The first step to take when looking for an investment property

When deciding to buy an investment property, a common place to start is by trawling through property websites. However, there is a more important step that needs to be taken before jumping headfirst into the market – that is understanding your finances.

While it might not be as fun as your property hunt, it is important because it will dictate the type of properties you can buy.

So what do you need to know when buying an investment property?

When it comes to investing in property, there are two key aspects to your finances – your deposit and your income. In a nutshell, your deposit will help you buy the property while your income will help you hold the property over the long term.

Your deposit

Many people will be aware that you’ll typically need a 20% deposit to buy an investment property, however there are some options that allow you to have a lower deposit, such as taking out lender’s mortgage insurance (LMI).

LMI is an insurance policy that you have to pay for, however it protects the bank in case you can’t meet your mortgage repayments. LMI is generally either a one-off premium or a fee added to your loan amount.

Your deposit can comprise money that you’ve saved in your bank account as well as using equity from your existing home, or a mixture of both.

What many people often overlook, though, is their income and ability to service the loan.

Understanding and managing your disposable income

Your disposable income is how much money you have left over from your weekly income once you’ve paid all your expenses, such a groceries, utility bills, home loan repayments and entertainment spending.

It’s important to understand your disposable income as this money will help you meet the holding costs of buying an investment property.

As the name suggests, holding costs are any expenses that come with owning an investment property, such as your loan repayments, property management fees, council rates, strata fees, property insurance and maintenance expenses etc.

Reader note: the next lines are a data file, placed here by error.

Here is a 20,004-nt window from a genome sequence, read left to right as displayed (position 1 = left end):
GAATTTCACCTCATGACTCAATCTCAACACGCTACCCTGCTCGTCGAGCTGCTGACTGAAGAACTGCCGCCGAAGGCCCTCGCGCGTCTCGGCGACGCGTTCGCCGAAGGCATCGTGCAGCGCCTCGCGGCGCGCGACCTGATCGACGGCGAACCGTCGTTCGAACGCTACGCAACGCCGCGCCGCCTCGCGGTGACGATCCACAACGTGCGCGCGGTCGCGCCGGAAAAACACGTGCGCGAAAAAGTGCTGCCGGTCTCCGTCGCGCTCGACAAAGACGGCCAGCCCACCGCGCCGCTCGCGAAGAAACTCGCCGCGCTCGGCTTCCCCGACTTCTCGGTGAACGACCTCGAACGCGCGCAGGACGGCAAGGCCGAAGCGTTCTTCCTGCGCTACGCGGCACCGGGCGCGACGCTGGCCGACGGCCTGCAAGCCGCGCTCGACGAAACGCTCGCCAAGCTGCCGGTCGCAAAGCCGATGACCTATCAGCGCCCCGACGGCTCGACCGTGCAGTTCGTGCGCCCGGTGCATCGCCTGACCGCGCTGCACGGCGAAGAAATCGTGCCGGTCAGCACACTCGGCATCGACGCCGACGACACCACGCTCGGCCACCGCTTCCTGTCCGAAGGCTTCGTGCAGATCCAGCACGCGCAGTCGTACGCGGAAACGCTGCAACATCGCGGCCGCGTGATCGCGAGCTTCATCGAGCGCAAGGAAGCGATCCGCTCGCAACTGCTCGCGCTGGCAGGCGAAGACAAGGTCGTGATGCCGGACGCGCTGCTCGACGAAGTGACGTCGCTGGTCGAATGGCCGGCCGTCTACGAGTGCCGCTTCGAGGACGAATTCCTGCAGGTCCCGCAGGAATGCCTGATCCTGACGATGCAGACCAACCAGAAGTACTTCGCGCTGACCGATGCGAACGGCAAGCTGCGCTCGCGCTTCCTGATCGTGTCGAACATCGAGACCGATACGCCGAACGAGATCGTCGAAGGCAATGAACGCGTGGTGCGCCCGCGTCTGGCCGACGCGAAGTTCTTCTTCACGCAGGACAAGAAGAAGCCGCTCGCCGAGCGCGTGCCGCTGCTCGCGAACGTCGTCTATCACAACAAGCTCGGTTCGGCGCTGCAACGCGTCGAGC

The rental income you receive from the investment property will help to cover part of your holding costs. In some cases, the rental income may even cover all of the holding costs, but this will depend on the type of property, the prevailing market conditions and other factors. Learn more about rental income.

If the rental income doesn’t cover all your holding costs, though, then you’ll need to chip in some of your own money to meet these expenses. This is why it’s important to understand your level of disposable income.

Regardless, it’s important to know your disposable income and how it will be impacted if circumstances change, such as rent reductions, vacancy periods or increases in interest rates etc.

Build a household budget

The best way to gain a good understanding of your disposable income is by completing a household budget. Aside from helping you understand how much money you can allocate each week to holding an investment property, a household budget will let you better understand your expenses, identify where you might be able to make savings and is also a good opportunity to build in contingency funds for a rainy day.

For a better understanding of your finances and borrowing power, speak to a Bankwest Mobile Lending Manager today.

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The information contained in this article is of a general nature and is not intended to be nor should it be considered as professional advice. You should not act on the basis of anything contained in this article without first obtaining specific professional advice. Also to the extent permitted by law, Bankwest, a division of Commonwealth Bank of Australia ABN 48 123 123 124 AFSL / Australian credit licence 234945, its related bodies corporate, employees and contractors accept no liability or responsibility to any persons for any loss which may be incurred or suffered as a result of acting on or refraining from acting as a result of anything contained in this article.